Apologies for length
I have a dodgy knee, you see. I crashed a motorbike *cough*thirteenyearsago*cough* and spanged my left knee rather comprehensively. I didn’t get it checked at the time as the waiting time in Saarrfend Hostipal’s A&E department was really long and besides, I had an appointment with the body piercer.
As ye sow, so shall ye reap.
I am currently lumbered with a knee that functions at the level of an arthritic door hinge. It gives out on me, it creaks and it pings and if I crouch down to get anything from the fridge at work I have to then clutch at the worktop like a drowning Labrador and haul myself bodily upwards, which is always attractive. Oh yes.
I had Physio. It made it worse. So I was referred to the sinister-sounding Musculoskeletal Clinic, where I was told I would need x-rays and an MRI to see if surgery will be needed. X-rays? That’s fine by me. MRI? Um….
It started badly, to be fair. The nurse-lady called me through, sat me down and stared in horror at my piercings. I rang the clinic last week, you see, to ask them how far in the machine I would have to go. What with the claustrophobia and the panic attacks and all. I was assured that only my legs would go in so I didn’t bother removing any of my jewellery. Well, there’s seventeen of the buggers, and most of them need pliers to undo the rings. Plus, I am lazy. So I left them in.
The nurse-lady asked if I could remove my jewellery. I asked if she had any pliers. She asked if there were any more that she couldn’t see. I lifted my hair to show her my ears. She went pale.
It turned out that I would be going into the scanner up to my chest. Sweet.
It all got a bit weird from there on in. I was informed that the machine-operating-lady would have to decide if I was allowed to go ahead. Which struck me as odd – either you have to remove jewellery so that bits of surgical steel don’t go flying around the room like little silver bullets, or it’s fine. It doesn’t strike me as a discretionary matter.
As it turned out, I needn’t have worried. Although I had to take my boots off (metal zips, you see), when I told the nurse-lady that I had a metal zip in my trousers and an underwire in my bra, she just sort of shrugged sullenly and told me it would be fine. Oh, really? What the hell was all the drama about my piercings for then? Gah.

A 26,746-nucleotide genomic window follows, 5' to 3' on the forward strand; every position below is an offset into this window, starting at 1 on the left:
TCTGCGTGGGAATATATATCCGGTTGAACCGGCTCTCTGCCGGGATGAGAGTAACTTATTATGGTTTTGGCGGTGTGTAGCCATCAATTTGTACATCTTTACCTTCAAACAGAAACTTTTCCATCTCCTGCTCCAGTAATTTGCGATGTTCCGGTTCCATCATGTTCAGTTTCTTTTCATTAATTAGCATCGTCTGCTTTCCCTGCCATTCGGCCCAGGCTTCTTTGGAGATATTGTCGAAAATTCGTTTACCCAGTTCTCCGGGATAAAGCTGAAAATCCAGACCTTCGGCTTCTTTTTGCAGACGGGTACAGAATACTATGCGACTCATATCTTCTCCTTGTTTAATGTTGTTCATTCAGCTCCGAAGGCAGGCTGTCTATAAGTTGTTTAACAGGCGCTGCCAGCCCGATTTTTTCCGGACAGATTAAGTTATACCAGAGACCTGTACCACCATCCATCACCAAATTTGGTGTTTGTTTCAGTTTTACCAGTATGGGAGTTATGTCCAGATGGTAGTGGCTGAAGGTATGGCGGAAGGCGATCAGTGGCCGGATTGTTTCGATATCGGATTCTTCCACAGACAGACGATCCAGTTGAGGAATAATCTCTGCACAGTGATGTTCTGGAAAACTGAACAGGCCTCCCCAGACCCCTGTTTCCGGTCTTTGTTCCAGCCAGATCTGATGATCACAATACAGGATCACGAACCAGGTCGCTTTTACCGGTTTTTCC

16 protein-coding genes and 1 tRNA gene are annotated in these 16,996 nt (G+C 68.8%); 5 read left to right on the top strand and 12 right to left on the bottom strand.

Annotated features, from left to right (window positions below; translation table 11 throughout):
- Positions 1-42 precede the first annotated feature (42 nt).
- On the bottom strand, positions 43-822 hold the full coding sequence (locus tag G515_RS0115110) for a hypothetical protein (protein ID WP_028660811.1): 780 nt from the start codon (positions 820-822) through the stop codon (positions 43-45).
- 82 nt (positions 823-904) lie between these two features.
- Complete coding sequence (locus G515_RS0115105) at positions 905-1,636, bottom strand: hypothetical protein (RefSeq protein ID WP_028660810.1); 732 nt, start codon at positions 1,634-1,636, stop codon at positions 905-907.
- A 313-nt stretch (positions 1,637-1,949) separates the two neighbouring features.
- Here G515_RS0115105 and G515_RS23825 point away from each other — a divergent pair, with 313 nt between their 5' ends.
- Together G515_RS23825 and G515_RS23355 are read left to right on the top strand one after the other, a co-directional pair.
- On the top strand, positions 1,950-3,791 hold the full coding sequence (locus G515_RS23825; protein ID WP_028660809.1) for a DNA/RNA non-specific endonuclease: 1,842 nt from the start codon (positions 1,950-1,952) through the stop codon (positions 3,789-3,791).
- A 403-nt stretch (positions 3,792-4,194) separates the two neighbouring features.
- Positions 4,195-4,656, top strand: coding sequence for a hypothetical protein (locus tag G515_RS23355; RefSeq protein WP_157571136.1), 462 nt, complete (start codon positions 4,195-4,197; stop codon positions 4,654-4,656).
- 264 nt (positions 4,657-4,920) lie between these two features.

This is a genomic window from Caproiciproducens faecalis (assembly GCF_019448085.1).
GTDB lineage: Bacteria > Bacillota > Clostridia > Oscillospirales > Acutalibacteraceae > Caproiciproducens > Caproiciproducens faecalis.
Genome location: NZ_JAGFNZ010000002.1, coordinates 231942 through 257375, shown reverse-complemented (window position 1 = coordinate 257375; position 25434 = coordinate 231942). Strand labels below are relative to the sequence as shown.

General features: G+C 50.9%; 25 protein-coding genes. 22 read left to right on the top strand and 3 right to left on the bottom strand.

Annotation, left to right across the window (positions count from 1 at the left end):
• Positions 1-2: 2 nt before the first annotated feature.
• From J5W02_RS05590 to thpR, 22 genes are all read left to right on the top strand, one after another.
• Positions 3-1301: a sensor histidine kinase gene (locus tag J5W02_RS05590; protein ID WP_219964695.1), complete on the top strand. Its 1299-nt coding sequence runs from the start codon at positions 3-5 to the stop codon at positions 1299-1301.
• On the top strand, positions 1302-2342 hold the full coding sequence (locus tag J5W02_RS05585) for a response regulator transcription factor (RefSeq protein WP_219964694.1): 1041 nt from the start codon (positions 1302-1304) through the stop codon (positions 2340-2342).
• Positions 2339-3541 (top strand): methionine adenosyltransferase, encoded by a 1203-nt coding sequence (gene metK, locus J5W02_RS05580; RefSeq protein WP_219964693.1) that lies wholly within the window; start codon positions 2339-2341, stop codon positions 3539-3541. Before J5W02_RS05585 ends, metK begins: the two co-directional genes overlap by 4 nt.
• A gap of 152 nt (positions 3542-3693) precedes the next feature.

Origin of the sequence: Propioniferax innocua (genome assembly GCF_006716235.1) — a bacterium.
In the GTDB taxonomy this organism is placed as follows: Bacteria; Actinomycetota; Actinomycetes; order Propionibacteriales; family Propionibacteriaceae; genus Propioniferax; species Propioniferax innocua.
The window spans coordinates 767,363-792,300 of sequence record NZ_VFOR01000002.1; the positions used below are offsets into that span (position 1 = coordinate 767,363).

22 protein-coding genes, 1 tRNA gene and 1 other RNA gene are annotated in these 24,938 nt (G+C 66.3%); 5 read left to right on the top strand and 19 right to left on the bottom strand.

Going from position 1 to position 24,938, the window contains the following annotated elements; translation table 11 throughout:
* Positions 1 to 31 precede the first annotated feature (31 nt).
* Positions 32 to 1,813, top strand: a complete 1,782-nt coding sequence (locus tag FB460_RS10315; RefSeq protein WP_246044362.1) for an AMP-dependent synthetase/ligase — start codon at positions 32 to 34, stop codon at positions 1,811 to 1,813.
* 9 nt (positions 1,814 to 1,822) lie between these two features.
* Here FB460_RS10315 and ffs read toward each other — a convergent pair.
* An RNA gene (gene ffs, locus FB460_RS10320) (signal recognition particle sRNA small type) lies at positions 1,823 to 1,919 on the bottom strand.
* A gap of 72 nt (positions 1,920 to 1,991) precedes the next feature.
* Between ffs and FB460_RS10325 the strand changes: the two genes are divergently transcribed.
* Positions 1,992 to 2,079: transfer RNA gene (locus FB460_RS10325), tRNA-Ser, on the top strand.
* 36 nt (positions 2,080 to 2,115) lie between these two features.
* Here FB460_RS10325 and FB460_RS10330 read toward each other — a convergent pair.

After answering a succession of increasingly bizarre questions (ranging from how-much-do-you-weigh to the distinctly unscientific-sounding have-you-ever-had-a-bit-of-metal-in-your-eye; um, no, but I once cut my ear open falling off a bottle bank, if that counts?) I was led through to the
Jesus H Baldheaded Christ on a Bike.
Giant washing machine thingy? Check. Worrying bed-thing with a knee holder on it? Check. Incipient panic attack? Check. How long will it take? I quavered in Piglet’s voice. Oh, only about twenty minutes, breezed the machine-operator-lady. I was invited to lie down, had my leg immobilised, was given a panic button and some earphones and was shoved into the scanner. Good lord. Because I had to go in up to my chest, the front of the machine was directly in front of my face. Like, an inch away. From a worrying looking slot-thing labelled “Laser Aperture”. Um. Help? Now, although this was better for me than having to go all the way in (a procedure that for me would necessitate sedation, restraints and a scuba tank), it was far from ideal. Far. From. Ideal.
There then followed an endless twenty minutes of staring at the ceiling, trying to keep breathing, and being subjected to the sort of noises that would have confessions from every last inmate of Guantanamo Bay after three minutes. I mean, the noises!! So loud!! Big clangy ones. Horrible headfuck buzzing ones. Weird oh-my-god-what-was-that ones. It was as much as I could do to stop myself blurting “Madeleine McCann has been in my understairs cupboard all along!” in an effort to make them stop.
By the time I got out of there I was shaking so much that I couldn’t get the key in the locker to retrieve my belongings. I had to go home and watch Homes Under the Hammer until I felt better.
Still, it’s done now. Now all I have to worry about is the holiday in two weeks, the flight there, the being in America, the crowds, the heat and the flight home, the possibility of surgery which means I have to worry about dying under anaesthetic or them doing the wrong knee or me catching Ebola from my bedside cabinet. And then there’s the wedding….
Does anyone have a spare Valium? Kthx.